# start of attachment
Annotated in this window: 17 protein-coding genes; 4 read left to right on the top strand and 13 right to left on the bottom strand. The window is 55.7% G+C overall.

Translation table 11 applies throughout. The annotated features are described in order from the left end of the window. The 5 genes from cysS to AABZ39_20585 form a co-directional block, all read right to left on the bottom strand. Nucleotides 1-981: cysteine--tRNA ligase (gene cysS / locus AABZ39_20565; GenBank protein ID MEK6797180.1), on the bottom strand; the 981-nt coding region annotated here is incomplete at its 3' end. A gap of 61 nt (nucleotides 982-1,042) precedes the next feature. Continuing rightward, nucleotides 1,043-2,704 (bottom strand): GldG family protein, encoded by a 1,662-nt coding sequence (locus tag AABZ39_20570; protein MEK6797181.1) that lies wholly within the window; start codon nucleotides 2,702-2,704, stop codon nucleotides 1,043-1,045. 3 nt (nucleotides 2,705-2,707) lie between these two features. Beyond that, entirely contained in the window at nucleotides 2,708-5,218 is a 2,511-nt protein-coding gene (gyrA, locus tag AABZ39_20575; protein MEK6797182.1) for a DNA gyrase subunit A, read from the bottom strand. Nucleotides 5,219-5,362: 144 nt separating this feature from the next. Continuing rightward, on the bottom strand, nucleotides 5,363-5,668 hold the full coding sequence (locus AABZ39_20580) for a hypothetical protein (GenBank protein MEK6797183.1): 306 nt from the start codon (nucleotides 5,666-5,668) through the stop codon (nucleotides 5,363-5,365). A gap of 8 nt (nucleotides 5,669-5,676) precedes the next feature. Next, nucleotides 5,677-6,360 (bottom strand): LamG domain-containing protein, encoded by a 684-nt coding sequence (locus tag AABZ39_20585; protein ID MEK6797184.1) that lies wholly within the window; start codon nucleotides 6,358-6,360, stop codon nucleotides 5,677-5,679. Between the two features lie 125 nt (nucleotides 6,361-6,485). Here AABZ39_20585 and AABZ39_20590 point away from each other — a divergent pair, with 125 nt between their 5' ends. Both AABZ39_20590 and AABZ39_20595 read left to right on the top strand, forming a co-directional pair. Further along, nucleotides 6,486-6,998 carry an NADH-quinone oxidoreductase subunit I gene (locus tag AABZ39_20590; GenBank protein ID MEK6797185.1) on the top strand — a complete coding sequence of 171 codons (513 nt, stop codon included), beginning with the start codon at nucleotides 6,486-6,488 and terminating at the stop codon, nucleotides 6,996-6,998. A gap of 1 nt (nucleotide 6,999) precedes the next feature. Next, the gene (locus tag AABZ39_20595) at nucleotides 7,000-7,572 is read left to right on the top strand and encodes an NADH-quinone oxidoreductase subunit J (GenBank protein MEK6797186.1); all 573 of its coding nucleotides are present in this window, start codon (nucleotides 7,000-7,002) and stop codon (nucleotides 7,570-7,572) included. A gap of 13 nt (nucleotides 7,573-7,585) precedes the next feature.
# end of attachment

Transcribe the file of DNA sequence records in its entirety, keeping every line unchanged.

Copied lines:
Annotated in this window: 17 protein-coding genes; 4 read left to right on the top strand and 13 right to left on the bottom strand. The window is 55.7% G+C overall.

Translation table 11 applies throughout. The annotated features are described in order from the left end of the window. The 5 genes from cysS to AABZ39_20585 form a co-directional block, all read right to left on the bottom strand. Nucleotides 1-981: cysteine--tRNA ligase (gene cysS / locus AABZ39_20565; GenBank protein ID MEK6797180.1), on the bottom strand; the 981-nt coding region annotated here is incomplete at its 3' end. A gap of 61 nt (nucleotides 982-1,042) precedes the next feature. Continuing rightward, nucleotides 1,043-2,704 (bottom strand): GldG family protein, encoded by a 1,662-nt coding sequence (locus tag AABZ39_20570; protein MEK6797181.1) that lies wholly within the window; start codon nucleotides 2,702-2,704, stop codon nucleotides 1,043-1,045. 3 nt (nucleotides 2,705-2,707) lie between these two features. Beyond that, entirely contained in the window at nucleotides 2,708-5,218 is a 2,511-nt protein-coding gene (gyrA, locus tag AABZ39_20575; protein MEK6797182.1) for a DNA gyrase subunit A, read from the bottom strand. Nucleotides 5,219-5,362: 144 nt separating this feature from the next. Continuing rightward, on the bottom strand, nucleotides 5,363-5,668 hold the full coding sequence (locus AABZ39_20580) for a hypothetical protein (GenBank protein MEK6797183.1): 306 nt from the start codon (nucleotides 5,666-5,668) through the stop codon (nucleotides 5,363-5,365). A gap of 8 nt (nucleotides 5,669-5,676) precedes the next feature. Next, nucleotides 5,677-6,360 (bottom strand): LamG domain-containing protein, encoded by a 684-nt coding sequence (locus tag AABZ39_20585; protein ID MEK6797184.1) that lies wholly within the window; start codon nucleotides 6,358-6,360, stop codon nucleotides 5,677-5,679. Between the two features lie 125 nt (nucleotides 6,361-6,485). Here AABZ39_20585 and AABZ39_20590 point away from each other — a divergent pair, with 125 nt between their 5' ends. Both AABZ39_20590 and AABZ39_20595 read left to right on the top strand, forming a co-directional pair. Further along, nucleotides 6,486-6,998 carry an NADH-quinone oxidoreductase subunit I gene (locus tag AABZ39_20590; GenBank protein ID MEK6797185.1) on the top strand — a complete coding sequence of 171 codons (513 nt, stop codon included), beginning with the start codon at nucleotides 6,486-6,488 and terminating at the stop codon, nucleotides 6,996-6,998. A gap of 1 nt (nucleotide 6,999) precedes the next feature. Next, the gene (locus tag AABZ39_20595) at nucleotides 7,000-7,572 is read left to right on the top strand and encodes an NADH-quinone oxidoreductase subunit J (GenBank protein MEK6797186.1); all 573 of its coding nucleotides are present in this window, start codon (nucleotides 7,000-7,002) and stop codon (nucleotides 7,570-7,572) included. A gap of 13 nt (nucleotides 7,573-7,585) precedes the next feature.